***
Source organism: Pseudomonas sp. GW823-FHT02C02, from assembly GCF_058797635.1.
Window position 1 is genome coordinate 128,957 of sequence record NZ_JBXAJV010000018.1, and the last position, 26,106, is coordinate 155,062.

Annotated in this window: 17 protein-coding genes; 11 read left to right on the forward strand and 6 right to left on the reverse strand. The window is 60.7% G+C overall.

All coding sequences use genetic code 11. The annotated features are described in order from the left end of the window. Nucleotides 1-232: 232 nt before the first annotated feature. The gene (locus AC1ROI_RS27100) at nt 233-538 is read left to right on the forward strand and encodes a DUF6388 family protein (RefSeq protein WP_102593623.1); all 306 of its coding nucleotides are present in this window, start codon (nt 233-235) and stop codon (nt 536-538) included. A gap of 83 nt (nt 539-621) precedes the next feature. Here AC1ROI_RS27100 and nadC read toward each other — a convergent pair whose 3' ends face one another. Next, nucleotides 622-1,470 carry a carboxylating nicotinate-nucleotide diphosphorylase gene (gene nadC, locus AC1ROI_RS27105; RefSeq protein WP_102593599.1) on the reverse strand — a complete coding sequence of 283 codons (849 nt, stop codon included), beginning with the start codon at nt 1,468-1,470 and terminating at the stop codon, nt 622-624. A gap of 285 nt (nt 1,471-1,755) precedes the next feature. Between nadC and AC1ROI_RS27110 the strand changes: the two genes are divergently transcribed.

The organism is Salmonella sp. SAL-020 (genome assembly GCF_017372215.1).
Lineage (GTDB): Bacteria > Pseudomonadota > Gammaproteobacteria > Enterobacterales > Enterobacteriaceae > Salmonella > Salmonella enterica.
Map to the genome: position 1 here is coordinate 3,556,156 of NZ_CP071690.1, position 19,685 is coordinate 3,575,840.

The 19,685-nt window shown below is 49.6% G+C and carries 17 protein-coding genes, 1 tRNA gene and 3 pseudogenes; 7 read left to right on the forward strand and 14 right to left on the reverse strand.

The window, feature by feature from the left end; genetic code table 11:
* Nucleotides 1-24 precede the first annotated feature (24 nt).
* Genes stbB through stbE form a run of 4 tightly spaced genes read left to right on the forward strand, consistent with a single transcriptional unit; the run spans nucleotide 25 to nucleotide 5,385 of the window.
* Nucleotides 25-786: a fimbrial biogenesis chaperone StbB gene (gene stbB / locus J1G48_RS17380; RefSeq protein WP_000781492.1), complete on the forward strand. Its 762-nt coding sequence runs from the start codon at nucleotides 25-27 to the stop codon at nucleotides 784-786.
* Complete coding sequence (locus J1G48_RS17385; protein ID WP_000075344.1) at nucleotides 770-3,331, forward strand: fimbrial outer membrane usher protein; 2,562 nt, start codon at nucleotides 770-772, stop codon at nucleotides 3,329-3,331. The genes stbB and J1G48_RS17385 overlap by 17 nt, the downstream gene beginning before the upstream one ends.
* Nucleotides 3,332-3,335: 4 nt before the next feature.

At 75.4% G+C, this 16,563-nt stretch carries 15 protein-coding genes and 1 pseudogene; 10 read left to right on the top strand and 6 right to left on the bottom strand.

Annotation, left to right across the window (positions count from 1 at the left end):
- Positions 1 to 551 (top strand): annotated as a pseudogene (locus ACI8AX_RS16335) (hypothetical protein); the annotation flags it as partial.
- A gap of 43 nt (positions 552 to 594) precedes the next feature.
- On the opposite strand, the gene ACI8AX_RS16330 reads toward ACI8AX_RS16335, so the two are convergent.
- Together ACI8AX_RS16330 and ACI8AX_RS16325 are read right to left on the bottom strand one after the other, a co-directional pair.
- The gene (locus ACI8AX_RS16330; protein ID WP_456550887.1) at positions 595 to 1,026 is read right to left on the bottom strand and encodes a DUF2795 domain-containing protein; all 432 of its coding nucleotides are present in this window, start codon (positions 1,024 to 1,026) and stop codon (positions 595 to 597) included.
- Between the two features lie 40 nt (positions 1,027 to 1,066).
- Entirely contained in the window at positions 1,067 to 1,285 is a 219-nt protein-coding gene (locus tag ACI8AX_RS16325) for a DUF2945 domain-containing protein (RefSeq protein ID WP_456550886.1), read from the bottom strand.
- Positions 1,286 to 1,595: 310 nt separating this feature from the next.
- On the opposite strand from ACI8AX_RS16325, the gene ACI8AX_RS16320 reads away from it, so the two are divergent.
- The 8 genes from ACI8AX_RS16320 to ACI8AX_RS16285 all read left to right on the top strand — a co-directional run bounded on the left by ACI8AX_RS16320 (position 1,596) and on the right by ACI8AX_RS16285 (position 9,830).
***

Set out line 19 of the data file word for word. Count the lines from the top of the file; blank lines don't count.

- On the opposite strand, the gene ACI8AX_RS16330 reads toward ACI8AX_RS16335, so the two are convergent.